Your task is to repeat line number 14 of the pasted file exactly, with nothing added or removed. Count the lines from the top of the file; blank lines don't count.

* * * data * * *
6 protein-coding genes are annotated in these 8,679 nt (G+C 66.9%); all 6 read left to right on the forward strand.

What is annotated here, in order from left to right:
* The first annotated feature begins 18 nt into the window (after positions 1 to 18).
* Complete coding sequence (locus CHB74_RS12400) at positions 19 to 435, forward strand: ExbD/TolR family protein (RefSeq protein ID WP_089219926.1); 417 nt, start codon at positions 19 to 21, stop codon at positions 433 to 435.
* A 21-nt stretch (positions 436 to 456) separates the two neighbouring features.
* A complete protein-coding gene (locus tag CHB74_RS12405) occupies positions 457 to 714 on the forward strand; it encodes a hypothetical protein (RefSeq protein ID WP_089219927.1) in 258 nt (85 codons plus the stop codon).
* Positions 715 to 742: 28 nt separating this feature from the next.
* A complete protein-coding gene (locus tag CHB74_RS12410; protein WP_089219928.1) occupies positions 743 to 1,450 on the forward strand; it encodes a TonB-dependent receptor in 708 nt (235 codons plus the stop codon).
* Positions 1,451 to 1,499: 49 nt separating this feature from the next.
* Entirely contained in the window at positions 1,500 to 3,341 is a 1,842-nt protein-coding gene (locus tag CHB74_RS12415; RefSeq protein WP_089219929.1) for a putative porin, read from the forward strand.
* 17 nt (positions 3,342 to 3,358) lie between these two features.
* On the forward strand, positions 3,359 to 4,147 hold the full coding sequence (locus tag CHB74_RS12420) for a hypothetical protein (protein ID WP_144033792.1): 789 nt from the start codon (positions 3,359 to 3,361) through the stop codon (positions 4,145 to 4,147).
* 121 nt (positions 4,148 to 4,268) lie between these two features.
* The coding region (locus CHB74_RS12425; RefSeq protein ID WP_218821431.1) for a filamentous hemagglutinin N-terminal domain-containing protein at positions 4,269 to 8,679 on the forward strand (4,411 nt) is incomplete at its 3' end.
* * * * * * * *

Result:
* The coding region (locus CHB74_RS12425; RefSeq protein ID WP_218821431.1) for a filamentous hemagglutinin N-terminal domain-containing protein at positions 4,269 to 8,679 on the forward strand (4,411 nt) is incomplete at its 3' end.